Ahead of Thursday’s opening bell we see plenty of grist for the economic mill: new ADP (ADP - Free Report) private sector payrolls, productivity and labor cost updates and, as most every Thursday morning, new initial and continuing jobless claims. These releases come out ahead of the all-important non-farm Bureau of Labor Statistics (BLS) report due this time tomorrow.
Starting with the latest ADP survey for August, private sector jobs grew 163K for the month. This is a bit below expectations, but still roughly double the jobs “needed” to make up for new retirees every month. The July headline was revised downward to 217K by 2000 jobs, but still — these numbers are nothing to sneeze at. Indeed, they continue the narrative that we have historically robust employment in the U.S. currently.
Services, of course, outperformed Goods — 139K to 24K — but the 19K new jobs in Manufacturing remained strong, which has been a hallmark of the “Trump economy” thus far. Education/Healthcare jobs, as per the norm, topped the list with 31K new job fills, followed by Leisure/Hospitality at 25K and Trade/Transportation at 21K. This last number is interesting in that we do not yet see any meaningful pullback in employment for companies expected to feel the effects of trade war tensions.
Medium-sized companies (between 50-499 employees) grew by far the biggest with 111K new job adds last month. By contrast, small companies brought 21K positions — plausibly due to difficulties in hiring enough employees with suitable skill-sets, which we’ve heard about for months — and large firms filled 31K new openings. Medium-sized companies have outperformed the other two designations for much of the past two years, but last month they carried even a larger load of the gains.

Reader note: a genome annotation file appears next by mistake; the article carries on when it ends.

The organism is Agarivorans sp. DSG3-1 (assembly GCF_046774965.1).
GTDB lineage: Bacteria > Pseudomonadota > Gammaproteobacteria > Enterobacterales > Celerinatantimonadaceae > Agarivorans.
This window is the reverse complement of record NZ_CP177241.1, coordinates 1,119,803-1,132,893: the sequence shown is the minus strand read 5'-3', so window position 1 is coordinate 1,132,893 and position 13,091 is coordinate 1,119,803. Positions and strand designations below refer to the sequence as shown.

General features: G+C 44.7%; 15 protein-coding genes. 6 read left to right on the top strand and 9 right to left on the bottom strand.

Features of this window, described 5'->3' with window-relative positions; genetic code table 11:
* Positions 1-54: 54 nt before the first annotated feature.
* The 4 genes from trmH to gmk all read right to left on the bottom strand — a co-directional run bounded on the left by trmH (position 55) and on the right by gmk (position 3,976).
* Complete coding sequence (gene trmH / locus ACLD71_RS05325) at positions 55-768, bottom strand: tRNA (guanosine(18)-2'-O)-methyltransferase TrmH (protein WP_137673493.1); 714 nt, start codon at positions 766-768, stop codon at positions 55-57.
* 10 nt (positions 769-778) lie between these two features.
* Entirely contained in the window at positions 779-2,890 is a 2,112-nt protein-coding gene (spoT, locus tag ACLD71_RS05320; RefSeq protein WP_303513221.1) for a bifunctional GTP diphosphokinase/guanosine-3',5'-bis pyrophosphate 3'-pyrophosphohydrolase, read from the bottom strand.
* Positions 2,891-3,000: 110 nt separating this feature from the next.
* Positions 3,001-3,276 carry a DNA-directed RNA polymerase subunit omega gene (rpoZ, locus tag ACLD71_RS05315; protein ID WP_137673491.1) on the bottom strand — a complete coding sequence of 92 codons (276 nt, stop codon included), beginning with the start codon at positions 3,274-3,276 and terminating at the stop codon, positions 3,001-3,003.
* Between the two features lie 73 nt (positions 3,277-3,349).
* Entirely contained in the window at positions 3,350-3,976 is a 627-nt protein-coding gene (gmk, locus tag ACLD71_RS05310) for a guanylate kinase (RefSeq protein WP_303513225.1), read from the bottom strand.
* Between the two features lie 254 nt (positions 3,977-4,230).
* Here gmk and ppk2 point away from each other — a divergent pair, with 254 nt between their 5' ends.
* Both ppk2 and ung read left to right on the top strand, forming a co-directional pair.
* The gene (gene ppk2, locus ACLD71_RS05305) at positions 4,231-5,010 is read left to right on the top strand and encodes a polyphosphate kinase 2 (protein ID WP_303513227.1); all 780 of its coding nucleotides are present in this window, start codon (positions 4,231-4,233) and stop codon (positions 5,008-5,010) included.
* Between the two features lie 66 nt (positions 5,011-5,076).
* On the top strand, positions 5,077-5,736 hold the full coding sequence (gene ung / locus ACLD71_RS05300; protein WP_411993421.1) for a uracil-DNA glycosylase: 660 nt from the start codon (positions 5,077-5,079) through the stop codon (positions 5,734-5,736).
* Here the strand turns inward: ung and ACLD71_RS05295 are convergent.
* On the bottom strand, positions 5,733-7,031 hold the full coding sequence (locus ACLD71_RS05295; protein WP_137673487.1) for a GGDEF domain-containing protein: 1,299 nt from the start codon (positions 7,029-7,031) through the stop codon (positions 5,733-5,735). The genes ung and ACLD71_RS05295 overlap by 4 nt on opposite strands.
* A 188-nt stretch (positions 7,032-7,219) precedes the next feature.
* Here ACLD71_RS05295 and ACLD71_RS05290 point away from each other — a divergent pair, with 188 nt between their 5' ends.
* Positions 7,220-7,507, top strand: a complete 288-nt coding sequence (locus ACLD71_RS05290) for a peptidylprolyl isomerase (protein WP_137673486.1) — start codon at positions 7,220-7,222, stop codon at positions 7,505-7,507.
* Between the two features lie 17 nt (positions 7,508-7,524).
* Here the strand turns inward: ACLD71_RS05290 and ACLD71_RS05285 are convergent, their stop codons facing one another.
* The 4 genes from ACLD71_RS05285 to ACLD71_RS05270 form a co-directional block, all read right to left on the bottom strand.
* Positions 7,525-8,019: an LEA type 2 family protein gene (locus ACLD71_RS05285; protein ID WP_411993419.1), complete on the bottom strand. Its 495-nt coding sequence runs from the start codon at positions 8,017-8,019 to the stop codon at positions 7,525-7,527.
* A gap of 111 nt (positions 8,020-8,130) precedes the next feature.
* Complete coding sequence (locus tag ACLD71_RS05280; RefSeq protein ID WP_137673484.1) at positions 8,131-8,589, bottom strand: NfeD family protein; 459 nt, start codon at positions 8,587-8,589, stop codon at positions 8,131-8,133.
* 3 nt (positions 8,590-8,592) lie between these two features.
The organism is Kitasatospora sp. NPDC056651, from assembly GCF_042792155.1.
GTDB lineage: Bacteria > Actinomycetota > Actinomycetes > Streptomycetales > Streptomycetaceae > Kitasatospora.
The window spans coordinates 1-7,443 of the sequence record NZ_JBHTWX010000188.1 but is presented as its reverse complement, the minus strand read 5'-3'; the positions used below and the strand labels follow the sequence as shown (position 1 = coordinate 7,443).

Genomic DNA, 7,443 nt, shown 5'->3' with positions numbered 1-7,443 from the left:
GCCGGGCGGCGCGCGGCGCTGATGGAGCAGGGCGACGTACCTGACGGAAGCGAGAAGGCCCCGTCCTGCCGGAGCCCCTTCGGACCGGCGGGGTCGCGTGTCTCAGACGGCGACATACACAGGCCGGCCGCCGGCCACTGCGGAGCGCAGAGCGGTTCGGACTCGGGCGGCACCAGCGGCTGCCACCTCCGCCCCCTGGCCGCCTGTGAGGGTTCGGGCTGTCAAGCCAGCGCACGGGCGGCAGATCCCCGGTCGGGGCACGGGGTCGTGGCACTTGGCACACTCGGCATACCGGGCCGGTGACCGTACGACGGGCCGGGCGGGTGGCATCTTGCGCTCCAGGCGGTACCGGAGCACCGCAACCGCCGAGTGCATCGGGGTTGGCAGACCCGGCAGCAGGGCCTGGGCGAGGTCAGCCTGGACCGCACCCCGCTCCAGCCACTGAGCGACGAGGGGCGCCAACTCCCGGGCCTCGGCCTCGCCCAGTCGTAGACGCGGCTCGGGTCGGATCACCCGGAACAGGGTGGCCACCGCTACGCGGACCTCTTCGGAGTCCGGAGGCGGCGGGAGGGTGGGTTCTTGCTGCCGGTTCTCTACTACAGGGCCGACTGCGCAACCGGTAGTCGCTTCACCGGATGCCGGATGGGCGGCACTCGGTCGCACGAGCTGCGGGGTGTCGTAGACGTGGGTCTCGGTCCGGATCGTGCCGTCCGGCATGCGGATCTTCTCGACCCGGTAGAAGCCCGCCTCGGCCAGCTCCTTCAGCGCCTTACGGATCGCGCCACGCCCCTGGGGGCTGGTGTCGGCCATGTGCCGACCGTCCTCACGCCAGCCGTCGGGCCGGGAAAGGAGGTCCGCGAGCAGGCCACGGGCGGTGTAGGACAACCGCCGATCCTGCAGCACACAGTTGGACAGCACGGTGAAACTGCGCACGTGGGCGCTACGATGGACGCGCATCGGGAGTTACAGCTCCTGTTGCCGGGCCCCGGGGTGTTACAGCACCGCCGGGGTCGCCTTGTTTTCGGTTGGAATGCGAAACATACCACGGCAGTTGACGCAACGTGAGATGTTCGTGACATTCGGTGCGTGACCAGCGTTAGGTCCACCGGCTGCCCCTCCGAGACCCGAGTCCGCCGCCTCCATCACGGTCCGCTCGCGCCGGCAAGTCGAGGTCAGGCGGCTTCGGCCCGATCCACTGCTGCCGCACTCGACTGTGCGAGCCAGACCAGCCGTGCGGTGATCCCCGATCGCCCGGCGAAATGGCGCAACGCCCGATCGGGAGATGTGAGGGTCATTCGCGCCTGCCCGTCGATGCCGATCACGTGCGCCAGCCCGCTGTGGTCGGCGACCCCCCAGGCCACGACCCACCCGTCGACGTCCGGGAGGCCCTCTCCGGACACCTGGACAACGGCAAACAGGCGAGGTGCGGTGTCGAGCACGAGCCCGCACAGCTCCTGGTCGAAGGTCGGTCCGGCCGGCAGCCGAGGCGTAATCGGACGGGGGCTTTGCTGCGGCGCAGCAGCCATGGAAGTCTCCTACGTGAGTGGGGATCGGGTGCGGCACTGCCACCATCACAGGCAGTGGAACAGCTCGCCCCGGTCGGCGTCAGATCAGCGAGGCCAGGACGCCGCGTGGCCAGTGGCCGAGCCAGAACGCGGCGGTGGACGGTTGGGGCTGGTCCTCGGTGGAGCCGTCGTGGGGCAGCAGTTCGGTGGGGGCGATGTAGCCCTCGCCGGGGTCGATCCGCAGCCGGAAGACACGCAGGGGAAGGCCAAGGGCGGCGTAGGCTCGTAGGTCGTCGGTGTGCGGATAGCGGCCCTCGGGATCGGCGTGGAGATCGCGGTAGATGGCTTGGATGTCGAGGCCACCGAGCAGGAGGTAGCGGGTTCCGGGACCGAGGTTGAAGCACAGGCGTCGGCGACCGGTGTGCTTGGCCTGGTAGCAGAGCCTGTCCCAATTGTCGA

Tomorrow’s BLS headline — including new private sector and government jobs — is expected to be around 190K, which has been the basic standard for the past several months, and Unemployment sinking to 3.8%. With the ADP number coming in a little light, perhaps we’ll see some downward revisions before tomorrow morning, though we don’t expect much significance here. The ADP and BLS aren’t often in real-time lockstep, but over later revisions we tend to see their results align.
Initial Jobless Claims Sink to Nearly 200K
Clearly within a low range thought unattainable (or at least unsustainable) just a couple short years ago, weekly jobless claims continue to find lower lows than we’ve seen in about half a century. Last week’s 203K is the lowest documented weekly claims result since December, 1969 (this survey began in 1967). The previous week’s 213K offered no revision this morning.
Continuing Claims ticked lower as well: to 1.707 million from the 1.71 million the previous week — again, as stellar of a headline as any of us islikely to recall in weekly unemployment metrics. Can initial claims go sub-200K and continuing reach sub 1.7 million next week?
Productivity & Labor Costs Also Stellar
Finally, Non-Farm Productivity matched its mid-month read of 2.9% growth in Q2 2018. Output rose 5% and hours worked also grew, by 2%. This is another BLS report, which will help analysts hedge what they expect to see in non-farm payrolls tomorrow. Manufacturing grew 1.5% in Q2, which may help bolster employment figures for August.
Unit Labor Costs went down 1%, conversely, lower than the mid-month read of -0.9%. This may also manifest itself in tomorrow’s report in the wage growth by-line, which has been the sole notable negative of the recent historically strong domestic labor market. Economically, productivity going up and costs going down are unarguably agreeable. These types of reads will also keep the Fed from raising interest rates too aggressively. But the U.S. workforce may still be feeling pain relative to market participants, and this looks likely to continue at least into tomorrow’s read.